Richard Iii by William ShakespeareRichard Iii by William Shakespeare

Richard Iii

byWilliam Shakespeare

Paperback | December 18, 2015

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A history play whose villainous usurper is one of William Shakespeare's most memorably cunning and sinister characters, Richard III is edited by E.A.J. Honigmann with an introduction by Michael Taylor in Penguin Shakespeare. 'Now is the winter of our discontent Made glorious summer by this sun of York' Richard of York, the bitter, deformed brother of King Edward IV, is secretly plotting to seize the throne of England. Charming and duplicitous, powerfully eloquent and viciously cruel, he is prepared to go to any lengths to achieve his goal. In his skilful manipulation of events and people - coercing the king into eliminating the Duke of Clarence, next in line to the throne; imprisoning the King's sons, princes Edward and Richard, in the Tower of London; and purging court of any who might oppose his rule - Richard is a chilling incarnation of the lure of evil and the temptation of power. This book contains a general introduction to Shakespeare's life and Elizabethan theatre, a separate introduction to Richard III, a chronology, suggestions for further reading, an essay discussing performance options on both stage and screen, and a commentary. Richard III is the concluding drama in Shakespeare's cycle of plays about the Wars of the Roses, following Henry VI, Parts I, II and III. 'Exciting, funny, sexy and violent' Sir Ian McKellen
William Shakespeare was born to John Shakespeare and Mary Arden in late April 1564 in Stratford-upon-Avon. He wrote about 38 plays (the precise number is uncertain), many of which are regarded as the most exceptional works of drama ever produced, including Romeo and Juliet (1595), Henry V (1599), Hamlet (1601), Othello (1604), King Lea...
Title:Richard IiiFormat:PaperbackDimensions:288 pages, 7.78 × 5.11 × 0.66 inPublished:December 18, 2015Publisher:Penguin UkLanguage:English

The following ISBNs are associated with this title:

ISBN - 10:0141396652

ISBN - 13:9780141396651


Read from the Book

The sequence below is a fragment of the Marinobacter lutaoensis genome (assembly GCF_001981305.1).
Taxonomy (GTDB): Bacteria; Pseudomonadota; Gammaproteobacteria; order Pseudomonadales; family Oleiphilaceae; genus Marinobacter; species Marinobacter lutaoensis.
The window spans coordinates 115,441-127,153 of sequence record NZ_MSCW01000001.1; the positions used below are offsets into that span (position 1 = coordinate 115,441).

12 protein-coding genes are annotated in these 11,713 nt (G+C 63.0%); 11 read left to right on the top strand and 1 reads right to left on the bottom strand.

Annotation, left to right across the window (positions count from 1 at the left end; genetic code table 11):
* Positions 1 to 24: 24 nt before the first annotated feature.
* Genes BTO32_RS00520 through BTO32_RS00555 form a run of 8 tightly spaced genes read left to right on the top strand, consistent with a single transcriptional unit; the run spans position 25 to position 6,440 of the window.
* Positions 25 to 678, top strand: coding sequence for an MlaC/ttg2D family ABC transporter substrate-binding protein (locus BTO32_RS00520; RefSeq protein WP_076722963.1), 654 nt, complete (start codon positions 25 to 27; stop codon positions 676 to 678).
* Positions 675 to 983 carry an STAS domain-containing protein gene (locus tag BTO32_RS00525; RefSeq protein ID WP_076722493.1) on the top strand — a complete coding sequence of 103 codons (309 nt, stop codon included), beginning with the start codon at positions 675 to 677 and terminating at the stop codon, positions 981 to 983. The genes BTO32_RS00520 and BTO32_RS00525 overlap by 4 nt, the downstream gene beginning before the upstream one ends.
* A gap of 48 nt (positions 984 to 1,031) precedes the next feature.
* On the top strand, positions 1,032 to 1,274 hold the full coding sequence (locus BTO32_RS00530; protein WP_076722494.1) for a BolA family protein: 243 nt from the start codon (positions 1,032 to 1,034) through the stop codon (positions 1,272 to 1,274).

Chapter 1list of partsRICHARD, Duke of Gloucester, later King RICHARD IIIDuke of CLARENCE, his brotherDuke of BUCKINGHAMLord HASTINGS, the Lord ChamberlainSir William CATESBYSir Richard RATCLIFFELord LOVELLBRACKENBURY, Lord Lieutenant of the TowerLord Stanley, Earl of DERBY (sometimes addressed as Derby and sometimes as Stanley, here given speech prefix Derby)KING EDWARD IV, Gloucester's older brotherQUEEN ELIZABETH, his wifePRINCE EDWARD, their older sonDuke of YORK, their younger sonLord RIVERS, Elizabeth's brotherLord GREY, Elizabeth's son by her first husbandMarquis of DORSET, his brotherSir Thomas VAUGHANLady ANNE, Widow of Edward, Prince of Wales, later Duchess of GloucesterQUEEN MARGARET, widow ofHenry VIDUCHESS OF YORK, mother to Gloucester, Clarence, Edward IVBOY Clarence'sDAUGHTER childrenEarl of RICHMOND, later King Henry VIIEarl of OXFORDSir JAMES BLUNTSir WALTER HERBERTSir WILLIAM BRANDONDuke of NORFOLKEarl of SURREYCARDINAL, Archbishop ofCanterburyARCHBISHOP OF YORKBISHOP OF ELYSIR CHRISTOPHER, a priestSir John, a PRIESTLord MAYOR of LondonThree CITIZENSJAMES TYRRELLTwo MURDERERSMESSENGERSKEEPERPURSUIVANTPAGEGhost of KING HENRY VIGhost of EDWARD, his sonTwo Bishops, Soldiers,Halberdiers, Gentlemen, Lords, Citizens, AttendantsAct 1 Scene 1 running scene 1Enter Richard, Duke of Gloucester, solusRICHARD Now is the winter of our discontentMade glorious summer by this son of York:And all the clouds that loured upon our houseIn the deep bosom of the ocean buried.Now are our brows bound with victorious wreaths,Our bruisèd arms hung up for monuments,Our stern alarums changed to merry meetings,Our dreadful marches to delightful measures.Grim-visaged war hath smoothed his wrinkled front,And now, instead of mounting barbèd steedsTo fright the souls of fearful adversaries,He capers nimbly in a lady's chamberTo the lascivious pleasing of a lute.But I, that am not shaped for sportive tricks,Nor made to court an amorous looking-glass:I, that am rudely stamped, and want love's majestyTo strut before a wanton ambling nymph:I, that am curtailed of this fair proportion,Cheated of feature by dissembling nature,Deformed, unfinished, sent before my timeInto this breathing world, scarce half made up,And that so lamely and unfashionableThat dogs bark at me as I halt by them -Why, I, in this weak piping time of peace,Have no delight to pass away the time,Unless to see my shadow in the sunAnd descant on mine own deformity.And therefore, since I cannot prove a lover,To entertain these fair well-spoken days,I am determinèd to prove a villainAnd hate the idle pleasures of these days.Plots have I laid, inductions dangerous,By drunken prophecies, libels and dreams,To set my brother Clarence and the kingIn deadly hate the one against the other.And if King Edward be as true and justAs I am subtle, false and treacherous,This day should Clarence closely be mewed upAbout a prophecy, which says that 'G'Of Edward's heirs the murderer shall be.Dive, thoughts, down to my soul: here Clarencecomes.-Enter Clarence, guarded, and BrackenburyBrother, good day. What means this armèd guardThat waits upon your grace?CLARENCE His majesty,Tend'ring my person's safety, hath appointedThis conduct to convey me to th'Tower.RICHARD Upon what cause?CLARENCE Because my name is George.RICHARD Alack, my lord, that fault is none of yours.He should, for that, commit your godfathers.O, belike his majesty hath some intentThat you should be new-christened in the Tower.But what's the matter, Clarence, may I know?CLARENCE Yea, Richard, when I know, but I protestAs yet I do not. But, as I can learn,He hearkens after prophecies and dreams,And from the cross-row plucks the letter G,And says a wizard told him that by 'G'His issue disinherited should be:And, for my name of George begins with G,It follows in his thought that I am he.These, as I learn, and such like toys as these,Hath moved his highness to commit me now.RICHARD Why, this it is when men are ruled by women:'Tis not the king that sends you to the Tower,My lady Grey his wife, Clarence, 'tis sheThat tempts him to this harsh extremity.Was it not she and that good man of worship,Anthony Woodville, her brother there,That made him send Lord Hastings to the Tower,From whence this present day he is delivered?We are not safe, Clarence, we are not safe.CLARENCE By heaven, I think there is no man secureBut the queen's kindred and night-walking heraldsThat trudge betwixt the king and Mistress Shore.Heard you not what an humble suppliantLord Hastings was to her, for his delivery?RICHARD Humbly complaining to her deityGot my Lord Chamberlain his liberty.I'll tell you what: I think it is our way,If we will keep in favour with the king,To be her men and wear her livery.The jealous o'erworn widow and herself,Since that our brother dubbed them gentlewomen,Are mighty gossips in our monarchy.BRACKENBURY I beseech your graces both to pardon me:His majesty hath straitly given in chargeThat no man shall have private conference,Of what degree soever, with your brother.RICHARD Even so, an please your worship, Brackenbury,You may partake of anything we say.We speak no treason, man: we say the kingIs wise and virtuous, and his noble queenWell struck in years, fair and not jealous.We say that Shore's wife hath a pretty foot,A cherry lip, a bonny eye, a passing pleasing tongue,And that the queen's kindred are made gentlefolks.How say you sir? Can you deny all this?BRACKENBURY With this, my lord, myself have noughtto do.RICHARD Naught to do with Mistress Shore? I tell thee,fellow,He that doth naught with her, excepting one,Were best to do it secretly, alone.BRACKENBURY What one, my lord?RICHARD Her husband, knave. Wouldst thou betray me?BRACKENBURY I do beseech your grace to pardon me,and withalForbear your conference with the noble duke.CLARENCE We know thy charge, Brackenbury, and willobey.RICHARD We are the queen's abjects, and must obey.-Brother, farewell. I will unto the king,And whatsoe'er you will employ me in,Were it to call King Edward's widow sister,I will perform it to enfranchise you.Meantime, this deep disgrace in brotherhoodTouches me deeper than you can imagine. Embraces himCLARENCE I know it pleaseth neither of us well.RICHARD Well, your imprisonment shall not be long.I will deliver you or else lie for you.Meantime, have patience.CLARENCE I must perforce. Farewell.Exit Clarence [led by Brackenbury and Guards]RICHARD Go, tread the path that thou shalt ne'er return.Simple, plain Clarence, I do love thee soThat I will shortly send thy soul to heaven,If heaven will take the present at our hands.But who comes here? The new-delivered Hastings?Enter Lord HastingsHASTINGS Good time of day unto my gracious lord.RICHARD As much unto my good Lord Chamberlain.Well are you welcome to this open air.How hath your lordship brooked imprisonment?HASTINGS With patience, noble lord, as prisoners must.But I shall live, my lord, to give them thanksThat were the cause of my imprisonment.RICHARD No doubt, no doubt. And so shall Clarence too,For they that were your enemies are his,And have prevailed as much on him as you.HASTINGS More pity that the eagles should be mewed,Whiles kites and buzzards play at liberty.RICHARD What news abroad?HASTINGS No news so bad abroad as this at home:The king is sickly, weak and melancholy,And his physicians fear him mightily.RICHARD Now, by Saint John, that news is bad indeed.O, he hath kept an evil diet long,And overmuch consumed his royal person.'Tis very grievous to be thought upon.Where is he, in his bed?HASTINGS He is.RICHARD Go you before, and I will follow you.Exit HastingsHe cannot live, I hope, and must not dieTill George be packed with post-horse up to heaven.I'll in to urge his hatred more to Clarence,With lies well steeled with weighty arguments.And, if I fail not in my deep intent,Clarence hath not another day to live:Which done, God take King Edward to his mercy,And leave the world for me to bustle in.For then I'll marry Warwick's youngest daughter.What though I killed her husband and her father?The readiest way to make the wench amendsIs to become her husband and her father:The which will I, not all so much for loveAs for another secret close intent,By marrying her which I must reach unto.But yet I run before my horse to market:Clarence still breathes, Edward still lives and reigns.When they are gone, then must I count my gains.ExitAct 1 Scene 2 running scene 1 continuesEnter the corpse of Henry the Sixth with [Gentlemen bearing] halberds to guard it, Lady Anne being the mournerANNE Set down, set down your honourable load -If honour may be shrouded in a hearse -Whilst I awhile obsequiously lamentTh'untimely fall of virtuous Lancaster. [They set down the coffin]Poor key-cold figure of a holy king,Pale ashes of the house of Lancaster,Thou bloodless remnant of that royal blood,Be it lawful that I invocate thy ghost,To hear the lamentations of poor Anne,Wife to thy Edward, to thy slaughtered son,Stabbed by the selfsame hand that made thesewounds.Lo, in these windows that let forth thy life,I pour the helpless balm of my poor eyes.O, cursèd be the hand that made these holes:Cursed the heart that had the heart to do it:Cursed the blood that let this blood from hence!More direful hap betide that hated wretchThat makes us wretched by the death of theeThan I can wish to wolves, to spiders, toads,Or any creeping venomed thing that lives.If ever he have child, abortive be it,Prodigious, and untimely brought to light,Whose ugly and unnatural aspectMay fright the hopeful mother at the view,And that be heir to his unhappiness.If ever he have wife, let her be madeMore miserable by the death of himThan I am made by my young lord and thee.-Come, now towards Chertsey with your holy load,Taken from Paul's to be interrèd there. [They lift the coffin]And still as you are weary of this weight,Rest you, whiles I lament King Henry's corpse.Enter Richard, Duke of GloucesterRICHARD Stay, you that bear the corpse, and set it down.ANNE What black magician conjures up this fiend,To stop devoted charitable deeds?RICHARD Villains, set down the corpse, or, by Saint Paul,I'll make a corpse of him that disobeys.GENTLEMAN My lord, stand back, and let the coffin pass.RICHARD Unmannered dog, stand'st thou when Icommand.Advance thy halberd higher than my breast,Or, by Saint Paul, I'll strike thee to my foot,And spurn upon thee, beggar, for thy boldness. [They set down the coffin]ANNE What, do you tremble? Are you all afraid? Alas, I blame you not, for you are mortal,And mortal eyes cannot endure the devil.-Avaunt, thou dreadful minister of hell!Thou hadst but power over his mortal body,His soul thou canst not have: therefore be gone.RICHARD Sweet saint, for charity, be not so curst.ANNE Foul devil, for God's sake, hence, and trouble usnot,For thou hast made the happy earth thy hell,Filled it with cursing cries and deep exclaims.If thou delight to view thy heinous deeds,Behold this pattern of thy butcheries.- ]Uncovers the body]O, gentlemen, see, see dead Henry's woundsOpen their congealed mouths and bleed afresh.-Blush, blush, thou lump of foul deformity,For 'tis thy presence that exhales this bloodFrom cold and empty veins, where no blood dwells.Thy deeds, inhuman and unnatural,Provokes this deluge most unnatural.-O God, which this blood mad'st, revenge his death!O earth, which this blood drink'st, revenge his death!Either heav'n with lightning strike the murd'rerdead,Or earth gape open wide and eat him quick,As thou dost swallow up this good king's bloodWhich his hell-governed arm hath butcherèd!RICHARD Lady, you know no rules of charity,Which renders good for bad, blessings for curses.ANNE Villain, thou know'st nor law of God nor man:No beast so fierce but knows some touch of pity.RICHARD But I know none, and therefore am no beast.ANNE O, wonderful, when devils tell the truth!RICHARD More wonderful, when angels are so angry.Vouchsafe, divine perfection of a woman,Of these supposèd crimes to give me leave,By circumstance but to acquit myself.ANNE Vouchsafe, defused infection of man,Of these known evils, but to give me leave,By circumstance to curse thy cursèd self.RICHARD Fairer than tongue can name thee, let me haveSome patient leisure to excuse myself.ANNE Fouler than heart can think thee, thou canst makeNo excuse current, but to hang thyself.RICHARD By such despair, I should accuse myself.ANNE And by despairing shalt thou stand excusedFor doing worthy vengeance on thyself,That didst unworthy slaughter upon others.RICHARD Say that I slew them not.ANNE Then say they were not slain.But dead they are, and devilish slave, by thee.RICHARD I did not kill your husband.ANNE Why, then he is alive.RICHARD Nay, he is dead, and slain by Edward's hands.ANNE In thy foul throat thou liest: Queen Margaret sawThy murd'rous falchion smoking in his blood,The which thou once didst bend against her breast,But that thy brothers beat aside the point.RICHARD I was provokèd by her sland'rous tongue,That laid their guilt upon my guiltless shoulders.ANNE Thou wast provokèd by thy bloody mind,That never dream'st on aught but butcheries.Didst thou not kill this king?RICHARD I grant ye.ANNE Dost grant me, hedgehog? Then, God grant me tooThou mayst be damnèd for that wicked deed.O, he was gentle, mild and virtuous!RICHARD The better for the king of heaven that hathhim.ANNE He is in heaven, where thou shalt never come.RICHARD Let him thank me, that holp to send himthither,For he was fitter for that place than earth.ANNE And thou unfit for any place but hell.RICHARD Yes, one place else, if you will hear me name it.ANNE Some dungeon.RICHARD Your bedchamber.ANNE I'll rest betide the chamber where thou liest.RICHARD So will it, madam, till I lie with you.ANNE I hope so.RICHARD I know so. But, gentle Lady Anne,To leave this keen encounter of our wits,And fall something into a slower method:Is not the causer of the timeless deathsOf these Plantagenets, Henry and Edward,As blameful as the executioner?ANNE Thou wast the cause and most accursed effect.RICHARD Your beauty was the cause of that effect.Your beauty, that did haunt me in my sleepTo undertake the death of all the world,So I might live one hour in your sweet bosom.